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My last day at my current job will be 4/19, and my interview is the very next day! Plus, I sent out a ton of resumes, so I should have at least one more interview lined up before my last day.

:banana

Wish me luck!
 

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Discussion Starter #3
Thanks!
 

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:boogie :boogie :boogie Living in Darkness!
(I'm typing in a room that is getting dark :um).
What are the jobs you are interviewing for? Do you need and tips on the interviews?
 

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Embrace the darkness, millenniumman75. Ha ha.

This is for a Help Desk position through a temp agency. The money is good, more then what I'm making now, but no insurance. That's the only bad thing. I had applied a few weeks ago, and they wanted to hire me either for that position or for an overnight IBM AS/400 Operator position. Production control, starting and stopping jobs, varying term id's, things like that. Once they found out who I work for (the infamous Cox Communications), they told me they couldn't hire me because Cox was a client, and they have a no-compete agreement. But, they told me that if anything were to happen- if I were to quit or get fired, to give them a call because they were very interested.

So, I have a strong feeling that I'm going to get either that position, or another job through them. I've worked temp assignments before- some can last a year or longer and the money is usually very good, just no health benefits. That's the only catch. Normally, I would tell you that I could use some pointers for interviews. However, I took the advice of a guy I once met on a temp job. My first job in IT, actually. He told me that if I wanted to stay in tech, I may as well get used to interviews and working on resumes, because I would be loosing and applying for a lot of jobs. It turns out he was right. With all the downsizing, layoffs, and outsourcing, it's a very tough job market.

But over the years I've read and reread this excellent series of books on interviews and resumes called Knock Em Dead. I've spent hundreds of hours reading articles online that gave advice on resumes and cover letters, things like that. I've revised and perfected my resume countless times until I got it just right. All on company time! :lol

Seriously. I don't know how many hours I've been paid to do nothing more then work on my resume or read pointers on job interviews. All for the express purpose of finding a better job. I call it "problem solving", or "using the system to your advantage". I guess some people would call it not doing what you are paid to do, or even ripping off your employer. Call it what you will, it's tough to survive, and I'm not going to do all of this work on my own time. If you ask me, work is the perfect place to do a job search or work on your resume. Sometimes I wonder if my resume writing skills aren't good enough to actually charge people to help them write their own. As a type of service. I certainly never set out with that goal in mind. Just one of the dubious skills I've picked up over the years.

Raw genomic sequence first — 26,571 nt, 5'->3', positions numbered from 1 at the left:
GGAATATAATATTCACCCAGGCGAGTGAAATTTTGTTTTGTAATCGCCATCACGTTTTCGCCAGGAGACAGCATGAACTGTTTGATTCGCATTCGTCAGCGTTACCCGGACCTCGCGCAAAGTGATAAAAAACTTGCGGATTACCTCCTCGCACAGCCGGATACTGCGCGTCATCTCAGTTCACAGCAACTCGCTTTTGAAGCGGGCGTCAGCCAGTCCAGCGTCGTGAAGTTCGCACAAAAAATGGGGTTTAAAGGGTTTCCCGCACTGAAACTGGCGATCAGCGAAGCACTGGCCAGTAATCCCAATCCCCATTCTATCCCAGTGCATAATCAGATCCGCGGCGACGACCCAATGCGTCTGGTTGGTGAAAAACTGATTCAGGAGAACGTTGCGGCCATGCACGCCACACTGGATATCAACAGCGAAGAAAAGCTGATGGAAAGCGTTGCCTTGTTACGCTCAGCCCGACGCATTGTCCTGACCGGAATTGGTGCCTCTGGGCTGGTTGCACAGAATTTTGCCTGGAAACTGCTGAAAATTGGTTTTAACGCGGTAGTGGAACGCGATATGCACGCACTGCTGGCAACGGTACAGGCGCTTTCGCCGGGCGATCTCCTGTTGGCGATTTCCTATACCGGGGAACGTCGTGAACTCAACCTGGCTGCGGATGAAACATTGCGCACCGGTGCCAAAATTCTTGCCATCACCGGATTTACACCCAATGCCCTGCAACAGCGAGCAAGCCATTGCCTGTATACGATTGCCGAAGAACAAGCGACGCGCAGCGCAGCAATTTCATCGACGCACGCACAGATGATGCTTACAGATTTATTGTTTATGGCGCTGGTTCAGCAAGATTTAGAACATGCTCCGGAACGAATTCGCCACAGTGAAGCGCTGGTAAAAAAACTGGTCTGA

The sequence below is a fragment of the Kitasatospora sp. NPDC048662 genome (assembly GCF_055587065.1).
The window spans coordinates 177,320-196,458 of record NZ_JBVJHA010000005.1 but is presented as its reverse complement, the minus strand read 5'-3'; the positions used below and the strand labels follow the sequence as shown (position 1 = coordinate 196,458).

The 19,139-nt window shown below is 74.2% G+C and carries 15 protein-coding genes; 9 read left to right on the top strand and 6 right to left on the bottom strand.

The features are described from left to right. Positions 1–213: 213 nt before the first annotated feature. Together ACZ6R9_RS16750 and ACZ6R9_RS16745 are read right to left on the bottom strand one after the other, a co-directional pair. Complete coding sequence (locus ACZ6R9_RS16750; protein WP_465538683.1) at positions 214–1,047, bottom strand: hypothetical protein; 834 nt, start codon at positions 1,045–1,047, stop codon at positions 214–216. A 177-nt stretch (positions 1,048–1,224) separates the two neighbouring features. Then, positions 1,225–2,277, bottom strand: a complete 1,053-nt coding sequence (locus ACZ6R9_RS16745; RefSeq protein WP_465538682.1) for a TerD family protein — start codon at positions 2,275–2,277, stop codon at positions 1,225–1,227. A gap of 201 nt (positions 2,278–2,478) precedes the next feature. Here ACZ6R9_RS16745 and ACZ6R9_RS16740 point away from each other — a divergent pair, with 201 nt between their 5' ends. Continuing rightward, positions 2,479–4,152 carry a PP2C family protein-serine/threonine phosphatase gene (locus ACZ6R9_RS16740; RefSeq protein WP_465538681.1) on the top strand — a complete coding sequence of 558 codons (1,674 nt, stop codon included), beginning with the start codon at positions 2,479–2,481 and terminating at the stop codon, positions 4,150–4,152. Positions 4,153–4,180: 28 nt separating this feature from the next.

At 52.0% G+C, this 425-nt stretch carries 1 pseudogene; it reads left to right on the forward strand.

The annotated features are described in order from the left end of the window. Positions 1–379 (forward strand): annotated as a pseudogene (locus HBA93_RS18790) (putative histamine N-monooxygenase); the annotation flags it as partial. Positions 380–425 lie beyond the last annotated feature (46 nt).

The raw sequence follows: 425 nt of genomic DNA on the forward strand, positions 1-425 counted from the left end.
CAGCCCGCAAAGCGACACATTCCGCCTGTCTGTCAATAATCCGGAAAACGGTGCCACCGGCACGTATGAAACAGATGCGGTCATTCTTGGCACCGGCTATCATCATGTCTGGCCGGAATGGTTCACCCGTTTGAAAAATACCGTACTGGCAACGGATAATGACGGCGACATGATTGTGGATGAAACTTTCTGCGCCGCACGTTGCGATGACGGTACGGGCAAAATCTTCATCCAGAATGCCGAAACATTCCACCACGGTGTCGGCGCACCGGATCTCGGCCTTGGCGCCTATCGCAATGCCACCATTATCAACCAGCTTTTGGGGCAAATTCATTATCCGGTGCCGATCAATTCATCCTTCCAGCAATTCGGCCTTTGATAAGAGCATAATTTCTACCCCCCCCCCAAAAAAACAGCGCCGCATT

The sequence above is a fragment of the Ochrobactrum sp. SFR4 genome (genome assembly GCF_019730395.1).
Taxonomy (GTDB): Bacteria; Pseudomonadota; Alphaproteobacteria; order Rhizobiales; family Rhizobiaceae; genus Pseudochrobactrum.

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living in darkness said:
Embrace the darkness, millenniumman75. Ha ha.

So, I have a strong feeling that I'm going to get either that position, or another job through them. I've worked temp assignments before- some can last a year or longer and the money is usually very good, just no health benefits. That's the only catch. Normally, I would tell you that I could use some pointers for interviews. However, I took the advice of a guy I once met on a temp job. My first job in IT, actually. He told me that if I wanted to stay in tech, I may as well get used to interviews and working on resumes, because I would be loosing and applying for a lot of jobs. It turns out he was right. With all the downsizing, layoffs, and outsourcing, it's a very tough job market.

But over the years I've read and reread this excellent series of books on interviews and resumes called Knock Em Dead. I've spent hundreds of hours reading articles online that gave advice on resumes and cover letters, things like that. I've revised and perfected my resume countless times until I got it just right. All on company time! :lol
I had to say "Let there be light" and then flip the switch myself! :(

The IT thing - OH YEAH! Let me tell you, it is just as hard being on the other side. There are a lot of extra things we have to deal with - one of them is protecting information (export compliance). And, I was unemployed for two years due to layoff. I was also a contractor at the time.

My best advice - save your money, keep your resume up to date (adding everything you do - and I mean everything), and go for a salaried position when you can. That way, your chances of layoff decrease.

There is a bit of good news. The unemployment rate is down to 4.7% (from 5.9% at one time). There is also an issue with "productivity" which is starting to decline. Basically, we have hit a point where demand is starting to pick up the pace, while workers have had to work their hind ends off to keep at a steady level. It is beginning to become too much to handle so there will need to be more employees to handle the workload.
 
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